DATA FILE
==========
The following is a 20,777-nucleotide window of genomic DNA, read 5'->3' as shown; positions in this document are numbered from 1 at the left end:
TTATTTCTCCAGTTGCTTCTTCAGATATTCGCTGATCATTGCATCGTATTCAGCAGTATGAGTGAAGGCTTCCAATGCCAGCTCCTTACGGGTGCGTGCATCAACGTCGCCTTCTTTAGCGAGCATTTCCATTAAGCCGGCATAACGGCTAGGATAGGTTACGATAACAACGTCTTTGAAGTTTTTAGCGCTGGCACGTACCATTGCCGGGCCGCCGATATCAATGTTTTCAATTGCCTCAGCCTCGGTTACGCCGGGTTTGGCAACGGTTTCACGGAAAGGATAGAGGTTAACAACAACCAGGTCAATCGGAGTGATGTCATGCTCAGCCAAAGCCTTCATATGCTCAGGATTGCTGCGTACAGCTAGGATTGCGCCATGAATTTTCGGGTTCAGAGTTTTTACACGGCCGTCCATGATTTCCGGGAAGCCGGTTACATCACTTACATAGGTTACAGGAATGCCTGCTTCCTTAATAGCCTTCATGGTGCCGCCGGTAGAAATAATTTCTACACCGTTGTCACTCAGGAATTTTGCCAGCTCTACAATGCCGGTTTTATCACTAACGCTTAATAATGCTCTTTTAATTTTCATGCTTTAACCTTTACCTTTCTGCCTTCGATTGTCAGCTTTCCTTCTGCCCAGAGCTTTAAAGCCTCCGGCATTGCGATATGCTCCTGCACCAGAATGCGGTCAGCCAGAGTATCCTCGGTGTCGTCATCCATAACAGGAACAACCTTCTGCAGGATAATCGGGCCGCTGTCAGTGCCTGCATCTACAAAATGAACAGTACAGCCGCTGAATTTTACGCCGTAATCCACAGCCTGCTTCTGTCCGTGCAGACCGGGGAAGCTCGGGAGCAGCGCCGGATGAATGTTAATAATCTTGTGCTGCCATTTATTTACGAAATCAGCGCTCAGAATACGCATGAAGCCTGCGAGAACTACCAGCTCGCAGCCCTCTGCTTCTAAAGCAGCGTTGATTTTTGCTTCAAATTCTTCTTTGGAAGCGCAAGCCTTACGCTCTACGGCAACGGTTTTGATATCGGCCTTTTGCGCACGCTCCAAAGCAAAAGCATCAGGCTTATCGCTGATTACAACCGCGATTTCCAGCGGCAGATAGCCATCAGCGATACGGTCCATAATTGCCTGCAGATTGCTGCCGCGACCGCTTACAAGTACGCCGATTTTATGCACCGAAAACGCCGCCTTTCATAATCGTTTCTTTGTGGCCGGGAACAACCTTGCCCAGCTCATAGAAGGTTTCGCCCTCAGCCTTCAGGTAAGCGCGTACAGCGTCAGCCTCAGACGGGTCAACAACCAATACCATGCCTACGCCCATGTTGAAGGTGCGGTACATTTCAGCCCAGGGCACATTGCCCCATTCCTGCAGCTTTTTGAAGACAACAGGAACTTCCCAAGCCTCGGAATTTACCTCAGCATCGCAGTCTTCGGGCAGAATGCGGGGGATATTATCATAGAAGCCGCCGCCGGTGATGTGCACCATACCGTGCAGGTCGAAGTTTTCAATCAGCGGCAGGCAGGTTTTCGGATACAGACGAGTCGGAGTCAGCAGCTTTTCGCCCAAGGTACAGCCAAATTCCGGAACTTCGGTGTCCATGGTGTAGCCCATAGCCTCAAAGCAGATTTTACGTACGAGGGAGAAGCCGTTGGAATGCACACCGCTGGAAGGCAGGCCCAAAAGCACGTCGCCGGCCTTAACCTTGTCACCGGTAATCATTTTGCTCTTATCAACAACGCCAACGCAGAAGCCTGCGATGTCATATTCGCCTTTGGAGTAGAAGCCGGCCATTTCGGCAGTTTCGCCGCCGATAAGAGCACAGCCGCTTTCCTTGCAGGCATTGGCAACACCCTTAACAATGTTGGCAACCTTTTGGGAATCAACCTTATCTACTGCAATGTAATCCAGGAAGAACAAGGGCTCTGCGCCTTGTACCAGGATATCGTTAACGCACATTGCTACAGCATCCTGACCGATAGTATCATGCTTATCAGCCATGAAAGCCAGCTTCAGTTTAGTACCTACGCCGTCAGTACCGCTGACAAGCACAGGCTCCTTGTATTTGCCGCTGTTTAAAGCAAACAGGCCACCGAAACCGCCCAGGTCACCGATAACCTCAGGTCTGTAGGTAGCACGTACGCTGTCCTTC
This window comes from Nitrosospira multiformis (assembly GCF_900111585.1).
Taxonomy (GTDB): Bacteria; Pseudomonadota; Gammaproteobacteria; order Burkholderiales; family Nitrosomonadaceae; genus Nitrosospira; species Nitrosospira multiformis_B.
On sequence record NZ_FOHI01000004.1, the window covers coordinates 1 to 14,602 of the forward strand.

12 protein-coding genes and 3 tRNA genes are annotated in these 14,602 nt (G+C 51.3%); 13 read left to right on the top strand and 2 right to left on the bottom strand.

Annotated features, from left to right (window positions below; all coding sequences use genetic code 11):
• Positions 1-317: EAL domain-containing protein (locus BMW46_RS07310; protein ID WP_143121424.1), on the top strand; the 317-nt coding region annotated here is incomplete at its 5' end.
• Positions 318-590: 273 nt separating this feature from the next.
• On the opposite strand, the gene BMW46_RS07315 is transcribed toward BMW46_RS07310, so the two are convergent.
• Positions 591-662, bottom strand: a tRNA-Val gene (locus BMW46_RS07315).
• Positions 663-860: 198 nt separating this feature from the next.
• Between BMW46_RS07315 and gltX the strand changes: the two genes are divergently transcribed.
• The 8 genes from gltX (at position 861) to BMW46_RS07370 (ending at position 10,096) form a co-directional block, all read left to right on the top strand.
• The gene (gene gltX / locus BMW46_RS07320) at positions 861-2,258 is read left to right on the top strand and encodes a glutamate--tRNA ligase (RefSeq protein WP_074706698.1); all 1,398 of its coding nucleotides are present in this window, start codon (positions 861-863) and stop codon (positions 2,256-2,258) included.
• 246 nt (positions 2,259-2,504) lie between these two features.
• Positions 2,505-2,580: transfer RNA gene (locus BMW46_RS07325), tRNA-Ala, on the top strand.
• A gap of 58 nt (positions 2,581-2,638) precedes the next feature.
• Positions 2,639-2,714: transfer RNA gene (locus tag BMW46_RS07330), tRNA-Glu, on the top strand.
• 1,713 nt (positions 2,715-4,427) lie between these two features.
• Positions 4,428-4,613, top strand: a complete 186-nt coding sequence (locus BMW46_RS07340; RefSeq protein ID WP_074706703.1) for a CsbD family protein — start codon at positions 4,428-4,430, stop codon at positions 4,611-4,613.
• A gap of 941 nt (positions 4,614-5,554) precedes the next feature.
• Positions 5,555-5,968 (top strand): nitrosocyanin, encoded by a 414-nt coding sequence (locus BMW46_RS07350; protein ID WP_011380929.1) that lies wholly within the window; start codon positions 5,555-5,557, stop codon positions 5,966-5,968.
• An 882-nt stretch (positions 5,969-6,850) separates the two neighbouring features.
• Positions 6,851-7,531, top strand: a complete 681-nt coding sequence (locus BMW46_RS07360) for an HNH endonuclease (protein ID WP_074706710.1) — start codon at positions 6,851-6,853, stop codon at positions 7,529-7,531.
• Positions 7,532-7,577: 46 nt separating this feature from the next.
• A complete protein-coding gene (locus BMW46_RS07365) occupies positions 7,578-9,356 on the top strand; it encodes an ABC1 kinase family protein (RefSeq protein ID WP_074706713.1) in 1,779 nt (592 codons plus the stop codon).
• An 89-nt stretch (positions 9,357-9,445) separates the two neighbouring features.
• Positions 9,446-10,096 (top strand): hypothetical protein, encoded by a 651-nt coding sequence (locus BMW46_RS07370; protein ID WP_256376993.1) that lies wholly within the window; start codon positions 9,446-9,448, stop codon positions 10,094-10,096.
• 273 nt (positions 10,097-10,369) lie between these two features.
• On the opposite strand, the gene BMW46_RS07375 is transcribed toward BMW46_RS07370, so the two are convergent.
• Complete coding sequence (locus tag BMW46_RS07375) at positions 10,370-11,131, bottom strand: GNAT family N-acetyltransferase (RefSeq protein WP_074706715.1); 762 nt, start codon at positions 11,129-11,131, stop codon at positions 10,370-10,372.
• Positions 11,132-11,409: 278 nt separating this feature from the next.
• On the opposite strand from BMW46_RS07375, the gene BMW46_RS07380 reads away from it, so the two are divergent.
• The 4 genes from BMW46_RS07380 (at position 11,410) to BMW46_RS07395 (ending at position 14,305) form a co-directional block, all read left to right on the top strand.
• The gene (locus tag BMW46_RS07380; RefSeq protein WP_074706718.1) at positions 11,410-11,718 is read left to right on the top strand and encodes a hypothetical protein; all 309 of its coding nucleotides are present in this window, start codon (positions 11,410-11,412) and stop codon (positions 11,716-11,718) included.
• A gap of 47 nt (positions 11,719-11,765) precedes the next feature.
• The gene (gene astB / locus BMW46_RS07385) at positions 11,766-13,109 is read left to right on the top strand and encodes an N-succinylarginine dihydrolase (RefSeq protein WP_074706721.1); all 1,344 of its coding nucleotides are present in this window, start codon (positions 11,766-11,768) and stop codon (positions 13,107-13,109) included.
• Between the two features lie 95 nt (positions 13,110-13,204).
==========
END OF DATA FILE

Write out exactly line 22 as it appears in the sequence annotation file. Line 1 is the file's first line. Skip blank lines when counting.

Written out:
• A gap of 941 nt (positions 4,614-5,554) precedes the next feature.